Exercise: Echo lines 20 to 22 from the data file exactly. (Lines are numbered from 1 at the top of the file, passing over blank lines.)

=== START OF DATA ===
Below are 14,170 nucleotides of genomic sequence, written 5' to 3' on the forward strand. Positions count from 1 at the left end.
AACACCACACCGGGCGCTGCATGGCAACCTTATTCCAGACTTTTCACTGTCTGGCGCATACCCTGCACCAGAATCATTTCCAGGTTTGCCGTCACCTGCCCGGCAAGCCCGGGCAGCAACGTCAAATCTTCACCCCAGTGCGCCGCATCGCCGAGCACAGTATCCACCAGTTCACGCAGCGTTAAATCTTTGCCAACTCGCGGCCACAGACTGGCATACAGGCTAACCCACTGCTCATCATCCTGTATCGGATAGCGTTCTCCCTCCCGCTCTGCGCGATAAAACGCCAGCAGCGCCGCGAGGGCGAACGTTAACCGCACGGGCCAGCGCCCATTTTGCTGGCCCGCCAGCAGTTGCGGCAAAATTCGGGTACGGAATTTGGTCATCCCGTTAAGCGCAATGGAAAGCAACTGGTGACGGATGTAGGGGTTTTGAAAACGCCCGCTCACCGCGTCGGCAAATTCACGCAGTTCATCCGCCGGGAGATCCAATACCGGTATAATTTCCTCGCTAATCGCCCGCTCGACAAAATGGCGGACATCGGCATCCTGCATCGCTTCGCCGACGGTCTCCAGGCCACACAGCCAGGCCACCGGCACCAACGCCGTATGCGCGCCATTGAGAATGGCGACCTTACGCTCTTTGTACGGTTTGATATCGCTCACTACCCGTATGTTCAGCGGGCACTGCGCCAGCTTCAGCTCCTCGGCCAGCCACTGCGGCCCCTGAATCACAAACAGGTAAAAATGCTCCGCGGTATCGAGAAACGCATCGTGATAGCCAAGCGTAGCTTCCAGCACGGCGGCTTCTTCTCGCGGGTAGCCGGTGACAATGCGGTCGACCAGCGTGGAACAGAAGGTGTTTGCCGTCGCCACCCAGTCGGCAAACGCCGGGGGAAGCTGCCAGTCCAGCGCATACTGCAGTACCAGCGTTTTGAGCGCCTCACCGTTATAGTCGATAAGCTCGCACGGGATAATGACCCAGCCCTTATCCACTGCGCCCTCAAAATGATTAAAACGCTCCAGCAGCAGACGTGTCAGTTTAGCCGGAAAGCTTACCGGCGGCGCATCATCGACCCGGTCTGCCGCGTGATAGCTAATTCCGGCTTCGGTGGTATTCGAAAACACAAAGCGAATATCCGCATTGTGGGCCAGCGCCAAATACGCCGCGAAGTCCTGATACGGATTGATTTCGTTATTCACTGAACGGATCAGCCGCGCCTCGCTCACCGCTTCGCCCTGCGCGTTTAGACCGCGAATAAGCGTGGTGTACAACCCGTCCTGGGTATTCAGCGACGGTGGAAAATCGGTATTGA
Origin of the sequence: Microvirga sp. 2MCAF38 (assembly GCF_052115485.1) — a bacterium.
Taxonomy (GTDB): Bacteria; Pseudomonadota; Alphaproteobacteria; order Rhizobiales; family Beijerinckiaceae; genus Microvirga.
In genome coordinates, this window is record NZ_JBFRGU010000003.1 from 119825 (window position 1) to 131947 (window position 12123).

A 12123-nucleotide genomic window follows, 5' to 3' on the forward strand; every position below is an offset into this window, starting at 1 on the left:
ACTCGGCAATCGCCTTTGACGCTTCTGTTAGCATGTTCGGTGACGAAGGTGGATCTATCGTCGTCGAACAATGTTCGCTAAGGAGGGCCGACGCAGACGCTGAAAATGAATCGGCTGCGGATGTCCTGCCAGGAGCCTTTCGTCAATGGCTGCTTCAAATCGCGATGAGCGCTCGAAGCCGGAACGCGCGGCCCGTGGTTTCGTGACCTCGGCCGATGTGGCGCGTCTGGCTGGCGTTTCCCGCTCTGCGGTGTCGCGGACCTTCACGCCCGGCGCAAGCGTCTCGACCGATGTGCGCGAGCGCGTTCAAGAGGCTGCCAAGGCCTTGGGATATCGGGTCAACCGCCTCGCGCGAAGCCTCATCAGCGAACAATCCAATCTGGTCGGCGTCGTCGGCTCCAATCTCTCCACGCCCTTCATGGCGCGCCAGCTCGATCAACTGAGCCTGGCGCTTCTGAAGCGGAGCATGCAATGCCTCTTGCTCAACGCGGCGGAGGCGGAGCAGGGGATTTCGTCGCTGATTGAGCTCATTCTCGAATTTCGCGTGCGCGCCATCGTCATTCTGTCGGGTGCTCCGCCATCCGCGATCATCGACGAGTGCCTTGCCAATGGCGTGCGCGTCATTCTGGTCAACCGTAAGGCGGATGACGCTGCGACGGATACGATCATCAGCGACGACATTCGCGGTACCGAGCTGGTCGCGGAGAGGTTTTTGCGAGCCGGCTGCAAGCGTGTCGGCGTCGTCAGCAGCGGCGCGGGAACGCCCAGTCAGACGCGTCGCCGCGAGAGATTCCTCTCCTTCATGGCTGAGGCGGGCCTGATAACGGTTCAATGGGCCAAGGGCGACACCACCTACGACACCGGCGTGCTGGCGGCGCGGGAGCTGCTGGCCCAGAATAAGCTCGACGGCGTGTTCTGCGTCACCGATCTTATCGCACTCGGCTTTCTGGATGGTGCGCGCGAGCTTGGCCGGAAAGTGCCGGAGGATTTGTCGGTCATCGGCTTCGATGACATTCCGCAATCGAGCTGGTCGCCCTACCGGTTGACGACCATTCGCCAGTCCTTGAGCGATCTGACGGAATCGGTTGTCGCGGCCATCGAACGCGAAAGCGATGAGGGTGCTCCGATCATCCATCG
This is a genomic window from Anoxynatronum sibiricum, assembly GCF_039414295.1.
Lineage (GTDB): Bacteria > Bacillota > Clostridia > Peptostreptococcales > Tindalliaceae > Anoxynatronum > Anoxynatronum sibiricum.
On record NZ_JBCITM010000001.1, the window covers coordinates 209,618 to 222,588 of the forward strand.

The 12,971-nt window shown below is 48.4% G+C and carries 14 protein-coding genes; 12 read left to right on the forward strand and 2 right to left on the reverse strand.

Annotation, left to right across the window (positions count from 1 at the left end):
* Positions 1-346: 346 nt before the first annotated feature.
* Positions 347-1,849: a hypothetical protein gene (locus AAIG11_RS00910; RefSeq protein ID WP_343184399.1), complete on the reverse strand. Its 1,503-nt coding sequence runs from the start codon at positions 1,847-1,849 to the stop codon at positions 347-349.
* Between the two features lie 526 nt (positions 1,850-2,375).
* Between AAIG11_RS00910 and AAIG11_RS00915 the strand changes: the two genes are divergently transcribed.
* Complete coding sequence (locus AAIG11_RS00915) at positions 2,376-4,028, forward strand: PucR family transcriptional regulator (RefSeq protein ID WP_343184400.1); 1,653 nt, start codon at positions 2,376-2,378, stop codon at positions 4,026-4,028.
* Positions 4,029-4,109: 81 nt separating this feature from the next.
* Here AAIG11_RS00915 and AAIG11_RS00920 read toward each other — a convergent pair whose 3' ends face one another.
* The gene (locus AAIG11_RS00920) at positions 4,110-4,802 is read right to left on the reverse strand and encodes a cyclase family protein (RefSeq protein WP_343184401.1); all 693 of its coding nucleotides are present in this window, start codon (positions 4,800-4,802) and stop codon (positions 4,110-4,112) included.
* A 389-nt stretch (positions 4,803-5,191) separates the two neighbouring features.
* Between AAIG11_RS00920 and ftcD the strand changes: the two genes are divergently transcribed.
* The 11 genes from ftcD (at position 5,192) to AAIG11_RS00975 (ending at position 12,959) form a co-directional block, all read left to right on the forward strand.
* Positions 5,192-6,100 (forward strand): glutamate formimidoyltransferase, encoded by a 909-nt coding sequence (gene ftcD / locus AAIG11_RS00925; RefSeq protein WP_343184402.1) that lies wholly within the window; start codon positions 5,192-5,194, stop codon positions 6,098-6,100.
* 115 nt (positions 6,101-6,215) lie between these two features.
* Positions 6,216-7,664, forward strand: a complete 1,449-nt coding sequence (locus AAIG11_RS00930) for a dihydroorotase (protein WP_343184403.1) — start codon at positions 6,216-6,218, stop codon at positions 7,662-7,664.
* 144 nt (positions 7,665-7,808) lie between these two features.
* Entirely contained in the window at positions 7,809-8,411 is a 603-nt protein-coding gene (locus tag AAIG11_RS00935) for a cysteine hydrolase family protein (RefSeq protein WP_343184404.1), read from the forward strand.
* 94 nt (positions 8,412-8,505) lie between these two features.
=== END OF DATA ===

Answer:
* The gene (locus AAIG11_RS00920) at positions 4,110-4,802 is read right to left on the reverse strand and encodes a cyclase family protein (RefSeq protein WP_343184401.1); all 693 of its coding nucleotides are present in this window, start codon (positions 4,800-4,802) and stop codon (positions 4,110-4,112) included.
* A 389-nt stretch (positions 4,803-5,191) separates the two neighbouring features.
* Between AAIG11_RS00920 and ftcD the strand changes: the two genes are divergently transcribed.